Alexis Myers, Associated Press

OLYMPIA, Wash. (AP) – Measures to tax vapor, e-cigarettes and other nicotine products are being considered by lawmakers in Washington state.

A bill in the House proposes treating vapor products and e-cigarettes like tobacco products, which are generally taxed at 95 percent of the wholesale price. Another measure proposes a 60 percent tax. In many areas of the state consumers on average pay a 9.5 percent sales tax rate on vapor products.

Under the higher proposed rate, the consumer could pay closer to 39 percent in combined taxes, which includes retail sale and vapor products taxes.

Public hearings for the bills are scheduled next week.

“This tax is something these companies should have been paying all along,” said Democratic Rep. Gerry Pollet, sponsor of House Bill 2144. “They’ve gotten off scot-free for years, while causing incredible damage to peoples’ health in the state.”

Pollet, who also teaches public health at the University of Washington, says people are being “tricked” into thinking vapor products are safer than cigarettes. He said they could be “marginally” better in comparison to regular cigarettes, but still can contain harmful chemicals.

“Unlike cigarettes that destroy your lungs slowly vapor products and e-cigarettes can contain diacetyl, which is a chemical that acts rapidly and destroys the inside of peoples’ lungs,” he said.

A study published in 2015 in the journal Environmental Health Perspectives found harmful chemicals associated with “popcorn lung” are present in many types of flavored e-cigarettes, particularly those with flavors like fruit and candy, which Pollet says is how companies attract young users. Of the 51 flavored e-cigarettes tested, diacetyl was found in 39 samples and 47 contained flavoring chemicals.

Mary McHale of the American Cancer Society Cancer Action Network said the cause for concern, aside from not really knowing the long term effects of these products, is the “sharp increase” in use among youth in Washington and nationally. According to the Centers for Disease Control and Prevention during 2011 to 2014, current e-cigarette use among high school students rose from 1.5 percent to 13.4 percent, and among middle school students from 0.6 percent to 3.9 percent.

However, e-cigarette and vapor product use dropped approximately five percentage points among 10th graders from 2014 to 2016 in Washington state, according to a 2016 survey conducted by several state agencies including the Department of Health.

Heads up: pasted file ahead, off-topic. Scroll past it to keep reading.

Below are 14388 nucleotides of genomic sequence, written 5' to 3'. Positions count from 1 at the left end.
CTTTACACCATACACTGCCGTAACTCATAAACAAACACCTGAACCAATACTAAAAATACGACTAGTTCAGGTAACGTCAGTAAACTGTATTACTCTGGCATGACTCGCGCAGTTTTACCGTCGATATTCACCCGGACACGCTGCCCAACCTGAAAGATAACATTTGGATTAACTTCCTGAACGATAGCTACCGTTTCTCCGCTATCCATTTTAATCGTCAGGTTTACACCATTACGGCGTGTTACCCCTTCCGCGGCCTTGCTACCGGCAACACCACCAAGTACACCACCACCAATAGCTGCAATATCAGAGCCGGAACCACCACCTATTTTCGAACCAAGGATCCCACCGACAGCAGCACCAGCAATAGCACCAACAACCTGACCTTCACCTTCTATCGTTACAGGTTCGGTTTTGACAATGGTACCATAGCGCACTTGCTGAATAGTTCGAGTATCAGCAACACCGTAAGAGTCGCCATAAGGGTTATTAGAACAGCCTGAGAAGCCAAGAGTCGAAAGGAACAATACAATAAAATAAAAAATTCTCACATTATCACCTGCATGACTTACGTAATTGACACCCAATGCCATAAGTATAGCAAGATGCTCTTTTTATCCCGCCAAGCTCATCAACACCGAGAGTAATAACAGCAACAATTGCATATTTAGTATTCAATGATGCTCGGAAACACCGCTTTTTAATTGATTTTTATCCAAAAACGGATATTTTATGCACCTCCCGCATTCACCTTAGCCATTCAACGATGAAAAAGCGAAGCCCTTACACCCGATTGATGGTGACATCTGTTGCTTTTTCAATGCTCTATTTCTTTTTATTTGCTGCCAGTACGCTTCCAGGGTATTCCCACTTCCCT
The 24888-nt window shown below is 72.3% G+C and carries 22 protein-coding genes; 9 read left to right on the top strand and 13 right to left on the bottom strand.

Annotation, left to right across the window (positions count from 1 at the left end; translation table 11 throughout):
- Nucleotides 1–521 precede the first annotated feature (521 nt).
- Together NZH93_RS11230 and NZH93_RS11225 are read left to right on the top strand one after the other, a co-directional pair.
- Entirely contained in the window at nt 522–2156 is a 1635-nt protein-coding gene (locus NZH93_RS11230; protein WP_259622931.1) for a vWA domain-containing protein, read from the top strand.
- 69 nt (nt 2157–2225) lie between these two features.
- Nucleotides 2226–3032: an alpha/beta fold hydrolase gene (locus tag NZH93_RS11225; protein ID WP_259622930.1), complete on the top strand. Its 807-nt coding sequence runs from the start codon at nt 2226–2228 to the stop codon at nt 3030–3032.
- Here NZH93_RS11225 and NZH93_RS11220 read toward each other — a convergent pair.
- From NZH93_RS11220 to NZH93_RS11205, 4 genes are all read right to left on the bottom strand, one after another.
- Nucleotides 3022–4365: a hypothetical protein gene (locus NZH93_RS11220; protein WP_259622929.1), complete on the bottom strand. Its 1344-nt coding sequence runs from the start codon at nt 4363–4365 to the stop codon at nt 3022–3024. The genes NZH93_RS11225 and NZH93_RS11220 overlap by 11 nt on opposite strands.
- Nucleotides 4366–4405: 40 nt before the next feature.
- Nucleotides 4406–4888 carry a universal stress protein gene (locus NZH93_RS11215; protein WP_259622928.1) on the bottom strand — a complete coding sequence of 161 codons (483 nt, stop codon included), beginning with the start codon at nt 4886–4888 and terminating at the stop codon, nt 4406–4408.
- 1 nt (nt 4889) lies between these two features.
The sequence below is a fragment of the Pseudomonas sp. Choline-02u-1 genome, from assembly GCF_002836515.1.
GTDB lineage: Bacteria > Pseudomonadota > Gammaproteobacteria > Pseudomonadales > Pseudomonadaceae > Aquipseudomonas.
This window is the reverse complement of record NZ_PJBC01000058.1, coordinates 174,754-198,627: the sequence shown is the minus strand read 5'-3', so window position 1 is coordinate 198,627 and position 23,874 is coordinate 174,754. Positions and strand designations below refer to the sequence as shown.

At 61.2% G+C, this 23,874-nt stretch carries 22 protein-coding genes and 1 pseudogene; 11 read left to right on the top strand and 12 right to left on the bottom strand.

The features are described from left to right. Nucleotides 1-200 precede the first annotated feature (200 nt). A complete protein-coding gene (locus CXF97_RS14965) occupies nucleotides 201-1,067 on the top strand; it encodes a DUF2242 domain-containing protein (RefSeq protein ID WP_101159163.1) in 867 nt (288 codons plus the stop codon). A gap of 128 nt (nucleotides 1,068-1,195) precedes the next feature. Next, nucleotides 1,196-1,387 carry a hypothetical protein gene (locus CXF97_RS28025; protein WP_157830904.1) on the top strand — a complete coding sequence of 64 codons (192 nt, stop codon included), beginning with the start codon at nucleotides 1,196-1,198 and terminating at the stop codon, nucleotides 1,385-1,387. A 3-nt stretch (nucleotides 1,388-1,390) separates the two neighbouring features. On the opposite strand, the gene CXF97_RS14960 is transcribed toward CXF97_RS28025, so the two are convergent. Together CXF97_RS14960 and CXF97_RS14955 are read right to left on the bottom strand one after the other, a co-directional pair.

“It’s really startling when you look at how many young people use these products,” she said. “I think it’s been ingrained in them that tobacco products are bad but when you ask them about e-cigarettes they view them largely as harmless and that’s a really big problem.”

Vaporizers are typically more customizable, and offer a variety of different flavors including strawberry, tobacco, and even fried ice cream. Vapes generally also last longer, and hold more liquid than e-cigarettes, which are usually prefilled in cartons and are sold at gas stations or other convenient stores. Both do not contain tobacco, but can contain nicotine.

Zach McLain, the owner of Future Vapor in Seattle, says he opposes this tax for many reasons.

McLain, 43, says his business and hundreds alike would be “destroyed” if the tax passed the Legislature.

“There’s no doubt we’ll have to close our doors,” he said. “Nobody will be able to afford the products; they’ll find them online somewhere or figure out another source where they’re cheaper.”

A lot of people, he said, have misconceptions about vaping. McLain said he’s seen people, including himself, quit smoking and switch to vaping as alternative.

“The only thing vapor products have in common with cigarettes is they can contain nicotine,” he said, which has been proven to be addictive. “Everything else is completely different… It’s like we are tricking our minds that we are smoking but we’re not.”

He said vaping takes the combustion part out of the smoking equation and allows people to have the “ritual” of smoking without the harmful effects such as tar and other additives found in cigarettes.

California, Kansas, Louisiana, Minnesota, North Carolina, Pennsylvania, and West Virginia and Washington, D.C., currently tax e-cigarettes and vape products, according to the National Conference of State Legislatures. At least 15 other states considered legislation to tax e-cigarettes this year including Alaska, Oregon and Washington.


Copyright 2017 The Associated Press.

  1. John Conner says:

    “Unlike cigarettes that destroy your lungs slowly, vapor products and e-­cigarettes can contain diacetyl, which is a chemical that acts rapidly and destroys the inside of people’s lungs” This is completely untrue. While yes, some eliquids contain diacetyl, cigarettes contain 750 times the amount of the worst eliquid ever tested. Average inhaled daily diacetyl dose associated with smoking vs. vaping – Vaping: 9 micrograms Smoking: 6718 micrograms. Even if one looks at the maximum detected level of diacetyl in the electronic cigarettes vs. real cigarettes tested, the exposure of a smoker is much higher than that of a vaper. Additionally, no one that smokes has ever contracted popcorn lung as a result. Pollet is clearly misrepresenting the scientific evidence to conclude that vaping increases the risk of “popcorn lung” or that vaping causes “popcorn lung.”
    Here’s the research on smoking –

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